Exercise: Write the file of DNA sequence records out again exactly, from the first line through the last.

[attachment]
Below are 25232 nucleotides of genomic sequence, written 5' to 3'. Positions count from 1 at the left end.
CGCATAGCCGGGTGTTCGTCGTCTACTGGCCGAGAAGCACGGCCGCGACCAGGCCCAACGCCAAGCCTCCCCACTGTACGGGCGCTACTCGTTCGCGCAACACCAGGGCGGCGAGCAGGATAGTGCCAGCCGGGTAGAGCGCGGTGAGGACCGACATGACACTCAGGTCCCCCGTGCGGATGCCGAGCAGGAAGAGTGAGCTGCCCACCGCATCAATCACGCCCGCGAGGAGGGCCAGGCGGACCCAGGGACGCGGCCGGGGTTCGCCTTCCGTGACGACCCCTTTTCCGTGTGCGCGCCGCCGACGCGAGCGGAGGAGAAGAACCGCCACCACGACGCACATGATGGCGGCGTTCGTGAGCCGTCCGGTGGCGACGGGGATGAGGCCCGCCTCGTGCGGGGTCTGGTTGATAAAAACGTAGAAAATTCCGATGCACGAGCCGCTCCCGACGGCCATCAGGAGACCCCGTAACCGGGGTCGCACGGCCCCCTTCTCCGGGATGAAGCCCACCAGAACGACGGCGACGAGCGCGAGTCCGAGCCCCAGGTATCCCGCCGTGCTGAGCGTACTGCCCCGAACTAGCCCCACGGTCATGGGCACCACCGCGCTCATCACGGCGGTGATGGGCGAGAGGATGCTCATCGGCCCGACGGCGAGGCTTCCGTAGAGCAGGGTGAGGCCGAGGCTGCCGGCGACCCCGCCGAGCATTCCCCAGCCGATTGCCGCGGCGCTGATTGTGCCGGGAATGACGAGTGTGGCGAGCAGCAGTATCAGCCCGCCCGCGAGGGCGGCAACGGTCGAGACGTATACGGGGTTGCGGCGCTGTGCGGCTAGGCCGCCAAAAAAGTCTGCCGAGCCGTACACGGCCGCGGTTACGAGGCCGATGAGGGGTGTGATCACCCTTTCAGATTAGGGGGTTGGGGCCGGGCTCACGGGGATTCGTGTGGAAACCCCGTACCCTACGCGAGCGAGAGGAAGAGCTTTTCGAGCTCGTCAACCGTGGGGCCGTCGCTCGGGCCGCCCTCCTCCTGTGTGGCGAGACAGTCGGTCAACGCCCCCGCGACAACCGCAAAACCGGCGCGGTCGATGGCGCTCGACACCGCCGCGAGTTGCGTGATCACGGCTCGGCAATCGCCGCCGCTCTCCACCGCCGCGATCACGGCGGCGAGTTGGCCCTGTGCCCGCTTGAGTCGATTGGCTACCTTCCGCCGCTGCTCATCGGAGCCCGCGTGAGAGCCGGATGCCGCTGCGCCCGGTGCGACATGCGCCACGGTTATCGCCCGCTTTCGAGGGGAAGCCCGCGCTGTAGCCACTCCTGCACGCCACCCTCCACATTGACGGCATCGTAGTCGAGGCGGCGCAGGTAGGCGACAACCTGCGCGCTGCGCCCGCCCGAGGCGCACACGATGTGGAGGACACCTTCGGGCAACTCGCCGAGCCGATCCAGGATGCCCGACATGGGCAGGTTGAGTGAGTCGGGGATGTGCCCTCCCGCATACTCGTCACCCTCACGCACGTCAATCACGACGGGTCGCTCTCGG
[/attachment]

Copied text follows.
Below are 25232 nucleotides of genomic sequence, written 5' to 3'. Positions count from 1 at the left end.
CGCATAGCCGGGTGTTCGTCGTCTACTGGCCGAGAAGCACGGCCGCGACCAGGCCCAACGCCAAGCCTCCCCACTGTACGGGCGCTACTCGTTCGCGCAACACCAGGGCGGCGAGCAGGATAGTGCCAGCCGGGTAGAGCGCGGTGAGGACCGACATGACACTCAGGTCCCCCGTGCGGATGCCGAGCAGGAAGAGTGAGCTGCCCACCGCATCAATCACGCCCGCGAGGAGGGCCAGGCGGACCCAGGGACGCGGCCGGGGTTCGCCTTCCGTGACGACCCCTTTTCCGTGTGCGCGCCGCCGACGCGAGCGGAGGAGAAGAACCGCCACCACGACGCACATGATGGCGGCGTTCGTGAGCCGTCCGGTGGCGACGGGGATGAGGCCCGCCTCGTGCGGGGTCTGGTTGATAAAAACGTAGAAAATTCCGATGCACGAGCCGCTCCCGACGGCCATCAGGAGACCCCGTAACCGGGGTCGCACGGCCCCCTTCTCCGGGATGAAGCCCACCAGAACGACGGCGACGAGCGCGAGTCCGAGCCCCAGGTATCCCGCCGTGCTGAGCGTACTGCCCCGAACTAGCCCCACGGTCATGGGCACCACCGCGCTCATCACGGCGGTGATGGGCGAGAGGATGCTCATCGGCCCGACGGCGAGGCTTCCGTAGAGCAGGGTGAGGCCGAGGCTGCCGGCGACCCCGCCGAGCATTCCCCAGCCGATTGCCGCGGCGCTGATTGTGCCGGGAATGACGAGTGTGGCGAGCAGCAGTATCAGCCCGCCCGCGAGGGCGGCAACGGTCGAGACGTATACGGGGTTGCGGCGCTGTGCGGCTAGGCCGCCAAAAAAGTCTGCCGAGCCGTACACGGCCGCGGTTACGAGGCCGATGAGGGGTGTGATCACCCTTTCAGATTAGGGGGTTGGGGCCGGGCTCACGGGGATTCGTGTGGAAACCCCGTACCCTACGCGAGCGAGAGGAAGAGCTTTTCGAGCTCGTCAACCGTGGGGCCGTCGCTCGGGCCGCCCTCCTCCTGTGTGGCGAGACAGTCGGTCAACGCCCCCGCGACAACCGCAAAACCGGCGCGGTCGATGGCGCTCGACACCGCCGCGAGTTGCGTGATCACGGCTCGGCAATCGCCGCCGCTCTCCACCGCCGCGATCACGGCGGCGAGTTGGCCCTGTGCCCGCTTGAGTCGATTGGCTACCTTCCGCCGCTGCTCATCGGAGCCCGCGTGAGAGCCGGATGCCGCTGCGCCCGGTGCGACATGCGCCACGGTTATCGCCCGCTTTCGAGGGGAAGCCCGCGCTGTAGCCACTCCTGCACGCCACCCTCCACATTGACGGCATCGTAGTCGAGGCGGCGCAGGTAGGCGACAACCTGCGCGCTGCGCCCGCCCGAGGCGCACACGATGTGGAGGACACCTTCGGGCAACTCGCCGAGCCGATCCAGGATGCCCGACATGGGCAGGTTGAGTGAGTCGGGGATGTGCCCTCCCGCATACTCGTCACCCTCACGCACGTCAATCACGACGGGTCGCTCTCGG